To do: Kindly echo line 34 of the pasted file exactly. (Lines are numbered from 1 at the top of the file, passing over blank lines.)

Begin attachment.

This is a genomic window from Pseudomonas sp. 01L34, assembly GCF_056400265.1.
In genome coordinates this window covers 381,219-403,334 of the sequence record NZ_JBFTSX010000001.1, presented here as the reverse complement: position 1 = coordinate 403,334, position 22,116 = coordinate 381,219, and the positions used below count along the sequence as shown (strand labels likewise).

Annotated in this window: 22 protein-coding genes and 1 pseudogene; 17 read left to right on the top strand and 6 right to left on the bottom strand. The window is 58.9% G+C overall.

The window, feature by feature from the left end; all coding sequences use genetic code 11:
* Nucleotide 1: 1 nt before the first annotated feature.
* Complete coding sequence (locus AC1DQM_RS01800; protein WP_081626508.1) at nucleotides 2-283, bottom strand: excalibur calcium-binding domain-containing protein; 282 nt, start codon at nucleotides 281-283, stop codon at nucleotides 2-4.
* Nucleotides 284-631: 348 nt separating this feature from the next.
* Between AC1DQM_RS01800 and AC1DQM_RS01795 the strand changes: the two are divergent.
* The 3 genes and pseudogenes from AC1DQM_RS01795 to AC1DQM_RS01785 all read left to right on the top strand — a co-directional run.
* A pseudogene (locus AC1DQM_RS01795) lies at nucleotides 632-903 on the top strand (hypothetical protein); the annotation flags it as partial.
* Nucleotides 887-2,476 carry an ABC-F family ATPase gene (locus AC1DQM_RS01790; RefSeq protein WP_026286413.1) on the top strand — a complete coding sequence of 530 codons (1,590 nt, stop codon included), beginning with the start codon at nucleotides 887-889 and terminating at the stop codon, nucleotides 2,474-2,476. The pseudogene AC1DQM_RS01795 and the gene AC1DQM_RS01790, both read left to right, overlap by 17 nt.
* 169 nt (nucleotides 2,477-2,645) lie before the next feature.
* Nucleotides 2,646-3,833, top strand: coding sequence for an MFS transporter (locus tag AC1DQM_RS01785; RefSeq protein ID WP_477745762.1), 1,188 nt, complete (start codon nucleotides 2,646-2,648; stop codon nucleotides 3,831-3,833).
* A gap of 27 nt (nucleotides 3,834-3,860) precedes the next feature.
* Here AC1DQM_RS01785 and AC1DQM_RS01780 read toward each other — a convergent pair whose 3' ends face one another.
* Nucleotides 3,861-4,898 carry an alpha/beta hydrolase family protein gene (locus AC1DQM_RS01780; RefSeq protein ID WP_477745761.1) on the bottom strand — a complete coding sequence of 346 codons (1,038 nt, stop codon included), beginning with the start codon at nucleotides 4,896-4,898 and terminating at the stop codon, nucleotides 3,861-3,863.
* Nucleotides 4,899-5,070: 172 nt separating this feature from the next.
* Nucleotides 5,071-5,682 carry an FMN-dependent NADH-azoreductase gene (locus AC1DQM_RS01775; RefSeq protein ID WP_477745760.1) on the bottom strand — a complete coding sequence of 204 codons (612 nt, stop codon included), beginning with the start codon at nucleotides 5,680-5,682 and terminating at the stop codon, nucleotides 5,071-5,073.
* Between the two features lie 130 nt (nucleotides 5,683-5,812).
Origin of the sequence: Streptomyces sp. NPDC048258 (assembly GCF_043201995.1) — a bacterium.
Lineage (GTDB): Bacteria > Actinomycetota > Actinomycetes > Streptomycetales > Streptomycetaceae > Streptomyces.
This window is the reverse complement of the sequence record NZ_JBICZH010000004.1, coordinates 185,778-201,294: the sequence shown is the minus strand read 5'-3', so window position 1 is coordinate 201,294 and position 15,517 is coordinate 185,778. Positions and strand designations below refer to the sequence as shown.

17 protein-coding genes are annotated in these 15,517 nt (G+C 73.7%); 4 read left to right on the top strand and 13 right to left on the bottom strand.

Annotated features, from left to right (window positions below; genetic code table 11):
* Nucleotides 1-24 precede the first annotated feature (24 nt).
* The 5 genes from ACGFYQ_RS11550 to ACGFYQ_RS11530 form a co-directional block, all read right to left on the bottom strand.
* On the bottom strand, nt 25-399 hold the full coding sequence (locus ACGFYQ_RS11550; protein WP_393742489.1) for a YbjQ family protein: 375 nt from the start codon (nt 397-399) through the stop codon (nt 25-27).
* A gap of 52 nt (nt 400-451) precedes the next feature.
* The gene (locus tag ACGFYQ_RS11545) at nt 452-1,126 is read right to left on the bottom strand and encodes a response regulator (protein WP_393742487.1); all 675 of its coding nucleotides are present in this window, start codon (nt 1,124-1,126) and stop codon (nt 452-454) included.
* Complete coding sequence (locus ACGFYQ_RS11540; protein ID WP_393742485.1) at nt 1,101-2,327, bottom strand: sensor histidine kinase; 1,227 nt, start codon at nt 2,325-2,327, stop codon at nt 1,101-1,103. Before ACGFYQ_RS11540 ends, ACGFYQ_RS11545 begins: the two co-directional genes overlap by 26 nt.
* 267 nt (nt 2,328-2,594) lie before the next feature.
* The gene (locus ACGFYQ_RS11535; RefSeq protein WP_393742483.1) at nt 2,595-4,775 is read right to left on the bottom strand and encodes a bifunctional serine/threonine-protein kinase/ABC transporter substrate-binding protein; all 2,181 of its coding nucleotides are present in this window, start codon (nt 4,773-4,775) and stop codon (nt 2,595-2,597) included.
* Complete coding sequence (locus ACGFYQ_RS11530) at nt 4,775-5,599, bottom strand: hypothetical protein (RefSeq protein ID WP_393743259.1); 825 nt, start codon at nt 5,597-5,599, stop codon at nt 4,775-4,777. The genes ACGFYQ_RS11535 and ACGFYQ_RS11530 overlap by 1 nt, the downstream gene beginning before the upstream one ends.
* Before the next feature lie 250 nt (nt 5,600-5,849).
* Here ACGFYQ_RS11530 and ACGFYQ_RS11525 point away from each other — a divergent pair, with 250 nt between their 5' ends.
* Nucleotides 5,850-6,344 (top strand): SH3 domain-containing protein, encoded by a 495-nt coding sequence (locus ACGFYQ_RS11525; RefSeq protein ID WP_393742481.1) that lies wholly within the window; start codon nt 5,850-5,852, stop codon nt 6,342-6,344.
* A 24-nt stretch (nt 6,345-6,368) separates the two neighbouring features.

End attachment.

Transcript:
* Before the next feature lie 250 nt (nt 5,600-5,849).